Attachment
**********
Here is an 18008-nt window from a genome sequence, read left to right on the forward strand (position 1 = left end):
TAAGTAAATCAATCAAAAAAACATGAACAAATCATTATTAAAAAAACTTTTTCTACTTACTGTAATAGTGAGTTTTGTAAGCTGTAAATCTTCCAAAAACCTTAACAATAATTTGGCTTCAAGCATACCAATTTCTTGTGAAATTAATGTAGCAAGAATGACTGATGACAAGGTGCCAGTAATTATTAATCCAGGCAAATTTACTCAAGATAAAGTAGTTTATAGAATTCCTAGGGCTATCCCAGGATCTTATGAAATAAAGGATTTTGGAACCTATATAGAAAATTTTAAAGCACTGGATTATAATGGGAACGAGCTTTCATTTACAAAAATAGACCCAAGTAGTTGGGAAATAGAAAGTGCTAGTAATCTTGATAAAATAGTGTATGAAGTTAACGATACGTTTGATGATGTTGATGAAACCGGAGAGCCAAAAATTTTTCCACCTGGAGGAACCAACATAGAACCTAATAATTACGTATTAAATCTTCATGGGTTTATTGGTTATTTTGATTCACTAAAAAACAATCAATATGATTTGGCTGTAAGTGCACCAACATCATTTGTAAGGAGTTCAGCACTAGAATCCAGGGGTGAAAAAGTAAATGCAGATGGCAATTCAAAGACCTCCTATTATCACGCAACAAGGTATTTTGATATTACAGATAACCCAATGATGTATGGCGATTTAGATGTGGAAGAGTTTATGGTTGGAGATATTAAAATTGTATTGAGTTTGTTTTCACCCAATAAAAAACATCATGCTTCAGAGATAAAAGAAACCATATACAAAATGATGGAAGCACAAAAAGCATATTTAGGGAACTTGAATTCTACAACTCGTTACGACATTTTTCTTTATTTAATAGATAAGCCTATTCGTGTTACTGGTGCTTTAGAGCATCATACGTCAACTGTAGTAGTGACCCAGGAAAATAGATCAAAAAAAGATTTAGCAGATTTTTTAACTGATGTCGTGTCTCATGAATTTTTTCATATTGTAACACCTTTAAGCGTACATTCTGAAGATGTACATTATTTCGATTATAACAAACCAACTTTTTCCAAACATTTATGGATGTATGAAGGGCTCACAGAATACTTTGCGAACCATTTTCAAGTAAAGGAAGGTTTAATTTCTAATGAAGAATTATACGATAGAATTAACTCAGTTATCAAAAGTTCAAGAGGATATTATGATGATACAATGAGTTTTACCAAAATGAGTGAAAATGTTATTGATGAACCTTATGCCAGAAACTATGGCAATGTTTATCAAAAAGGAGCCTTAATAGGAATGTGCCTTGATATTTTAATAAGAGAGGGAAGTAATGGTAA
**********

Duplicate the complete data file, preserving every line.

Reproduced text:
Here is an 18008-nt window from a genome sequence, read left to right on the forward strand (position 1 = left end):
TAAGTAAATCAATCAAAAAAACATGAACAAATCATTATTAAAAAAACTTTTTCTACTTACTGTAATAGTGAGTTTTGTAAGCTGTAAATCTTCCAAAAACCTTAACAATAATTTGGCTTCAAGCATACCAATTTCTTGTGAAATTAATGTAGCAAGAATGACTGATGACAAGGTGCCAGTAATTATTAATCCAGGCAAATTTACTCAAGATAAAGTAGTTTATAGAATTCCTAGGGCTATCCCAGGATCTTATGAAATAAAGGATTTTGGAACCTATATAGAAAATTTTAAAGCACTGGATTATAATGGGAACGAGCTTTCATTTACAAAAATAGACCCAAGTAGTTGGGAAATAGAAAGTGCTAGTAATCTTGATAAAATAGTGTATGAAGTTAACGATACGTTTGATGATGTTGATGAAACCGGAGAGCCAAAAATTTTTCCACCTGGAGGAACCAACATAGAACCTAATAATTACGTATTAAATCTTCATGGGTTTATTGGTTATTTTGATTCACTAAAAAACAATCAATATGATTTGGCTGTAAGTGCACCAACATCATTTGTAAGGAGTTCAGCACTAGAATCCAGGGGTGAAAAAGTAAATGCAGATGGCAATTCAAAGACCTCCTATTATCACGCAACAAGGTATTTTGATATTACAGATAACCCAATGATGTATGGCGATTTAGATGTGGAAGAGTTTATGGTTGGAGATATTAAAATTGTATTGAGTTTGTTTTCACCCAATAAAAAACATCATGCTTCAGAGATAAAAGAAACCATATACAAAATGATGGAAGCACAAAAAGCATATTTAGGGAACTTGAATTCTACAACTCGTTACGACATTTTTCTTTATTTAATAGATAAGCCTATTCGTGTTACTGGTGCTTTAGAGCATCATACGTCAACTGTAGTAGTGACCCAGGAAAATAGATCAAAAAAAGATTTAGCAGATTTTTTAACTGATGTCGTGTCTCATGAATTTTTTCATATTGTAACACCTTTAAGCGTACATTCTGAAGATGTACATTATTTCGATTATAACAAACCAACTTTTTCCAAACATTTATGGATGTATGAAGGGCTCACAGAATACTTTGCGAACCATTTTCAAGTAAAGGAAGGTTTAATTTCTAATGAAGAATTATACGATAGAATTAACTCAGTTATCAAAAGTTCAAGAGGATATTATGATGATACAATGAGTTTTACCAAAATGAGTGAAAATGTTATTGATGAACCTTATGCCAGAAACTATGGCAATGTTTATCAAAAAGGAGCCTTAATAGGAATGTGCCTTGATATTTTAATAAGAGAGGGAAGTAATGGTAA